H-230S-189 Amend law defining home schools
    This bill updates the definition of home schools to reflect how the schools operate today. It would allow for co-operatives and other schooling options. This bill has passed the House and Senate.
    H-144 Homeschool education income tax credit
    This bill would grant home school families a tax credit of $1,250 per semester for each eligible child.
    S-683 Safe Harbor/victims of human trafficking
    In addition to creating a “safe harbor” for victims of trafficking and minors sold into prostitution, this measure would toughen penalties for traffickers and help victims receive restitution, CAL reports.
    H-221 Increase penalties for human trafficking
    Among other provisions, this bill would make trafficking a Class E felony.
    H-825 Minor can’t be prosecuted for prostitution
    Similar to the Safe Harbor bill, this bill would prevent minors from being prosecuted for prostitution and would instead have them taken into temporary custody as abused juveniles and reported to the Department of Social Services.
    H-855 Human trafficking
    Similar to S-683, this bill would ensure that minors who are victims of human trafficking are treated as victims and provided with restitution.
    S-518 Healthy Marriage Act
    This legislation would extend the waiting period for divorce to two years, allow couples to live together during that time and require them to attend courses, either together or separately with the hope of saving the marriage.
    H-711 Define Parental Rights Standard/Statutory Law
    A very short but important bill, this would confirm that “the liberty of a parent to direct the upbringing, education and care of his or her child is a fundamental right.”
    S-627 Study grandparent visitation rights
    This bill would set up a 10-member committee to study grandparent visitation rights and child custody.
    S-306 Capital punishment/amendments
    This legislation repeals the controversial Racial Justice Act while confirming the rights to appeal available to convicted murderers, CAL reports. It also codifies the N.C. Supreme Court decision that medical practitioners can take part in the administration of the death penalty without fear of being censured by their professional organizations.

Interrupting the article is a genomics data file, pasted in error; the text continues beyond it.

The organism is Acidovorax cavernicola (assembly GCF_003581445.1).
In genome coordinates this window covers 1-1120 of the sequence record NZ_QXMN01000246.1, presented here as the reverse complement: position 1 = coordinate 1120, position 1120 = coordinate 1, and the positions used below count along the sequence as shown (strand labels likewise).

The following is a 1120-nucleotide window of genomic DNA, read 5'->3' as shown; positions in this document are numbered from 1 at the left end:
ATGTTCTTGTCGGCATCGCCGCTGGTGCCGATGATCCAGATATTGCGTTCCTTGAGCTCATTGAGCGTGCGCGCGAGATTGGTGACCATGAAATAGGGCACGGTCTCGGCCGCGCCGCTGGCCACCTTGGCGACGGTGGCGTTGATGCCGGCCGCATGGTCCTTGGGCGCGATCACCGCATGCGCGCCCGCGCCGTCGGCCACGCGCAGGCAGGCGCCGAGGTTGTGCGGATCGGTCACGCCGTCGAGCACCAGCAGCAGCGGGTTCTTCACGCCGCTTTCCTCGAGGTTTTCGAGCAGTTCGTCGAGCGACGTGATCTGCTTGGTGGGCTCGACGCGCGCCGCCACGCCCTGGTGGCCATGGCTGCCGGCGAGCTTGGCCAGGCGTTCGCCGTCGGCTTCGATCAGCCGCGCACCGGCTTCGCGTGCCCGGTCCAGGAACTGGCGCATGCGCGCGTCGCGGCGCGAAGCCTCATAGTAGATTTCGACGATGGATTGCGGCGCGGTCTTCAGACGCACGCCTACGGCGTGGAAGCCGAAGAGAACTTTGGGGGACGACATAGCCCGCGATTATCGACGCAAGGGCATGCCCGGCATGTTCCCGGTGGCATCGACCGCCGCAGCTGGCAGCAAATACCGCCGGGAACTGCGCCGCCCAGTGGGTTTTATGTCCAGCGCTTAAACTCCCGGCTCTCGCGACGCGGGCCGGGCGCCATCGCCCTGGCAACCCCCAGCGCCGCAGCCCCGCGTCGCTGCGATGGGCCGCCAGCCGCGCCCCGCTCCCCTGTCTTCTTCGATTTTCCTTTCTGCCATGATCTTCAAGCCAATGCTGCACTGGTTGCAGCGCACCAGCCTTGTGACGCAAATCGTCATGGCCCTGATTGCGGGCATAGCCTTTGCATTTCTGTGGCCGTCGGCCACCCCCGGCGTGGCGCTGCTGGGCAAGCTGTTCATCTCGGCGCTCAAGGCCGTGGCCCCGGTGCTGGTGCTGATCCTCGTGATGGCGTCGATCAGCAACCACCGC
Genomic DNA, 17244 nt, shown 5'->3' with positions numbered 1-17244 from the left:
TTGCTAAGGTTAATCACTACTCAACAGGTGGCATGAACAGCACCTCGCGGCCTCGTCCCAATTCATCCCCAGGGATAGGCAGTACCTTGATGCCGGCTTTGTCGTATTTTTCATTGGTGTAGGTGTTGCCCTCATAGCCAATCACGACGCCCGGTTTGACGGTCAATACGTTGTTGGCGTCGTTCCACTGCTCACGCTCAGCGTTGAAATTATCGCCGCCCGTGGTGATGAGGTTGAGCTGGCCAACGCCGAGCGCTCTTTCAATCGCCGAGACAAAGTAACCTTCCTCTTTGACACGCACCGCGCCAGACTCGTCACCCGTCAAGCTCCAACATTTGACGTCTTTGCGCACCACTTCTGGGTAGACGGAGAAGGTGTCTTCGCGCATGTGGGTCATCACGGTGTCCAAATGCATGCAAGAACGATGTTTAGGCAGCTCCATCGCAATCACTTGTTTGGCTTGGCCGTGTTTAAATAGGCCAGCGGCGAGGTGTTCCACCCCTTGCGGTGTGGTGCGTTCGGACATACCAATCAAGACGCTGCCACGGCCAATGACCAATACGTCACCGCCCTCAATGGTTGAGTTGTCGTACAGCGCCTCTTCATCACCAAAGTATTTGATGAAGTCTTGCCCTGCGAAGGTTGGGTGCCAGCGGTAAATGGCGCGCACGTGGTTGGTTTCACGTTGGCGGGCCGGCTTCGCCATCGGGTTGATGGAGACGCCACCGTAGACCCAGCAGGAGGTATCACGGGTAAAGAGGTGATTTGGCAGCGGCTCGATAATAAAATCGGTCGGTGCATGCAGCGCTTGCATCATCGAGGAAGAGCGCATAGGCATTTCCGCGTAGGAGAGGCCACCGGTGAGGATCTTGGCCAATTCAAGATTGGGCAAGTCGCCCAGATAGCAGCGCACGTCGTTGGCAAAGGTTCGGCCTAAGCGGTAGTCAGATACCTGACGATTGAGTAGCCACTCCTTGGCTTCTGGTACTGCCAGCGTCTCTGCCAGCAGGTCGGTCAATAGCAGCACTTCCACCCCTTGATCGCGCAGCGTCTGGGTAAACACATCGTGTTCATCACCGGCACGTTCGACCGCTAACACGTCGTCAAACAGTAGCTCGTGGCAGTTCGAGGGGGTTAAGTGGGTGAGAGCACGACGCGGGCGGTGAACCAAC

S-370 Respect for student prayer
    This legislation would clarify student rights to pray in school, prohibit prayer officially sanctioned by schools (in accordance with the United States Constitution) and require school employees to show respect for student led prayer.
    H-730 Modify religious employer exemption
    In response to the federal Patient Protection and Affordable Care Act, this bills would support business owners who have moral objections to the use or provision of contraceptive drugs or devices.
    S-719 Student’s organizations/rights & recognition
    This bill would clarify that student organizations may determine the organization’s core functions and resolve any disputes. This would prevent colleges from demanding — in the name of non-discrimination — that organizations allow students opposed to their cause to take leadership positions within them.
    H-730 Health Care Conscience Protection Act
    A response to the Patient Protection and Affordable Care Act, this bill would modify certain laws pertaining to abortion and contraceptive health insurance coverage so that health care providers could not be forced to take part in procedures that result in abortion. It includes provisions similar to those in S-498 and H-730, CAL reports.
    H-735 Protect religious student groups
    Similar to S-719, this bill would clarify that student organizations have the right to determine their own internal affairs, selecting leaders and members and defining their doctrines, etc. This bill has passed the House.
    H-751 N.C. Religious freedom restoration
    Similar to federal legislation, this bill is an attempt to ensure that the free exercise of religion is not burdened unless the state has a compelling reason to do so.
    S-691 Unlawful to assist another to commit suicide
    This bill would make it illegal to help someone kill himself by providing the means, participating in the act or helping plan the event.
    H-716 Clarify law/prohibit sex selective abortion
    This bill would fine a doctor at least $10,000 for performing or trying to perform an abortion “with knowledge or an objective reason to know” that the child’s gender is a significant factor in the pregnant woman’s seeking the abortion.
    S-308 Amend Woman’s Right to Know Act
    Among other provisions, this bill would require that doctors performing abortions remain on the premises and available to the patient until she leaves. It would also require the doctor to have admitting privileges at a hospital within 30 miles of the abortion clinic.
    S-224 & H-360 Sunday hunting on private land
    This bill would allow hunting on Sunday on land owned by the hunter or on land for which the hunter has written permission to hunt. It would overturn the state’s 144-year-old ban on hunting on the Lord’s Day.
    6/18/2013 4:34:22 PM by L.A. Williams, Christian Action League | with 0 comments
    Filed under: bill, Christian Action League, government, values